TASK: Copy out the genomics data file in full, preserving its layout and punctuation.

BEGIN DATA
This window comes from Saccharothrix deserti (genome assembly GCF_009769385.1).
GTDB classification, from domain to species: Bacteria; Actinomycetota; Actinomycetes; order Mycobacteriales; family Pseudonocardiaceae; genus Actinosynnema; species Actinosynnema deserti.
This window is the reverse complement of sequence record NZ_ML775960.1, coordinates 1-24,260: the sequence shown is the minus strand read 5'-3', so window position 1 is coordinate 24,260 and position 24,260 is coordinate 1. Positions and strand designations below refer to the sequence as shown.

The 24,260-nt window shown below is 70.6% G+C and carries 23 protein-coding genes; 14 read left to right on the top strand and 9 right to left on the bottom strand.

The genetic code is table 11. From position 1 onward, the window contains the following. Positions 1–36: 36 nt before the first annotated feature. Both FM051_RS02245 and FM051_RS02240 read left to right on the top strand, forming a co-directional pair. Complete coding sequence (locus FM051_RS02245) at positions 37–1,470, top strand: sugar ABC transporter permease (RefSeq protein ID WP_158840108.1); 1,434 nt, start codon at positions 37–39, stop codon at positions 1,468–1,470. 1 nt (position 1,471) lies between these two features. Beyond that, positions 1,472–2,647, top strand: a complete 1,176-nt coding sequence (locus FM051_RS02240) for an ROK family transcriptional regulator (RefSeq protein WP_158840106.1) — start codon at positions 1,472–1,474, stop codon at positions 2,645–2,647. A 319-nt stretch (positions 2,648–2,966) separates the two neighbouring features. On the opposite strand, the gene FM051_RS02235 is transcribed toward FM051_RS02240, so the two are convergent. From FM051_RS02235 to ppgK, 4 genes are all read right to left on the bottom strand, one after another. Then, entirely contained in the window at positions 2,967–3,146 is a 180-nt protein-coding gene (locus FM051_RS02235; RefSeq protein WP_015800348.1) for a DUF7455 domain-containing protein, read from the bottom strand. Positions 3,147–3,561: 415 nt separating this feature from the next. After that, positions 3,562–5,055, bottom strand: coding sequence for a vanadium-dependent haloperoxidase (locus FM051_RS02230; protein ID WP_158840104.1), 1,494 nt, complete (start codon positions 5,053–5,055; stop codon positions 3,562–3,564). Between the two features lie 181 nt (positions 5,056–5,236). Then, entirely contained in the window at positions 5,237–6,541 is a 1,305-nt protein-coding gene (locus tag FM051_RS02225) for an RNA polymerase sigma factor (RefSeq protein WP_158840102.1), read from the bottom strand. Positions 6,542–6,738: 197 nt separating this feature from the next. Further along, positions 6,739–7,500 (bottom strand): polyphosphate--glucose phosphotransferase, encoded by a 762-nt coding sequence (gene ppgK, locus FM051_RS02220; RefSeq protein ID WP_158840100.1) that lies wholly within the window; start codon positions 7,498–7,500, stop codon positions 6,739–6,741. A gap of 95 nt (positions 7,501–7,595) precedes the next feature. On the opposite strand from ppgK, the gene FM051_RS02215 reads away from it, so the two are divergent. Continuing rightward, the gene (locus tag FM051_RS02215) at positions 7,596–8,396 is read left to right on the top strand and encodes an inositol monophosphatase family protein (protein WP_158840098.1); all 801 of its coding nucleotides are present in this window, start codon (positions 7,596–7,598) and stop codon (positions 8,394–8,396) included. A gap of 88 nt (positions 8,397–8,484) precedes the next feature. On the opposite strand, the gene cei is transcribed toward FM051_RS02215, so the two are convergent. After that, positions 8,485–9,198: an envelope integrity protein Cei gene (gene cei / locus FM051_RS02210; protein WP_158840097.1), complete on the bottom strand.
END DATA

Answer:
This window comes from Saccharothrix deserti (genome assembly GCF_009769385.1).
GTDB classification, from domain to species: Bacteria; Actinomycetota; Actinomycetes; order Mycobacteriales; family Pseudonocardiaceae; genus Actinosynnema; species Actinosynnema deserti.
This window is the reverse complement of sequence record NZ_ML775960.1, coordinates 1-24,260: the sequence shown is the minus strand read 5'-3', so window position 1 is coordinate 24,260 and position 24,260 is coordinate 1. Positions and strand designations below refer to the sequence as shown.

The 24,260-nt window shown below is 70.6% G+C and carries 23 protein-coding genes; 14 read left to right on the top strand and 9 right to left on the bottom strand.

The genetic code is table 11. From position 1 onward, the window contains the following. Positions 1–36: 36 nt before the first annotated feature. Both FM051_RS02245 and FM051_RS02240 read left to right on the top strand, forming a co-directional pair. Complete coding sequence (locus FM051_RS02245) at positions 37–1,470, top strand: sugar ABC transporter permease (RefSeq protein ID WP_158840108.1); 1,434 nt, start codon at positions 37–39, stop codon at positions 1,468–1,470. 1 nt (position 1,471) lies between these two features. Beyond that, positions 1,472–2,647, top strand: a complete 1,176-nt coding sequence (locus FM051_RS02240) for an ROK family transcriptional regulator (RefSeq protein WP_158840106.1) — start codon at positions 1,472–1,474, stop codon at positions 2,645–2,647. A 319-nt stretch (positions 2,648–2,966) separates the two neighbouring features. On the opposite strand, the gene FM051_RS02235 is transcribed toward FM051_RS02240, so the two are convergent. From FM051_RS02235 to ppgK, 4 genes are all read right to left on the bottom strand, one after another. Then, entirely contained in the window at positions 2,967–3,146 is a 180-nt protein-coding gene (locus FM051_RS02235; RefSeq protein WP_015800348.1) for a DUF7455 domain-containing protein, read from the bottom strand. Positions 3,147–3,561: 415 nt separating this feature from the next. After that, positions 3,562–5,055, bottom strand: coding sequence for a vanadium-dependent haloperoxidase (locus FM051_RS02230; protein ID WP_158840104.1), 1,494 nt, complete (start codon positions 5,053–5,055; stop codon positions 3,562–3,564). Between the two features lie 181 nt (positions 5,056–5,236). Then, entirely contained in the window at positions 5,237–6,541 is a 1,305-nt protein-coding gene (locus tag FM051_RS02225) for an RNA polymerase sigma factor (RefSeq protein WP_158840102.1), read from the bottom strand. Positions 6,542–6,738: 197 nt separating this feature from the next. Further along, positions 6,739–7,500 (bottom strand): polyphosphate--glucose phosphotransferase, encoded by a 762-nt coding sequence (gene ppgK, locus FM051_RS02220; RefSeq protein ID WP_158840100.1) that lies wholly within the window; start codon positions 7,498–7,500, stop codon positions 6,739–6,741. A gap of 95 nt (positions 7,501–7,595) precedes the next feature. On the opposite strand from ppgK, the gene FM051_RS02215 reads away from it, so the two are divergent. Continuing rightward, the gene (locus tag FM051_RS02215) at positions 7,596–8,396 is read left to right on the top strand and encodes an inositol monophosphatase family protein (protein WP_158840098.1); all 801 of its coding nucleotides are present in this window, start codon (positions 7,596–7,598) and stop codon (positions 8,394–8,396) included. A gap of 88 nt (positions 8,397–8,484) precedes the next feature. On the opposite strand, the gene cei is transcribed toward FM051_RS02215, so the two are convergent. After that, positions 8,485–9,198: an envelope integrity protein Cei gene (gene cei / locus FM051_RS02210; protein WP_158840097.1), complete on the bottom strand.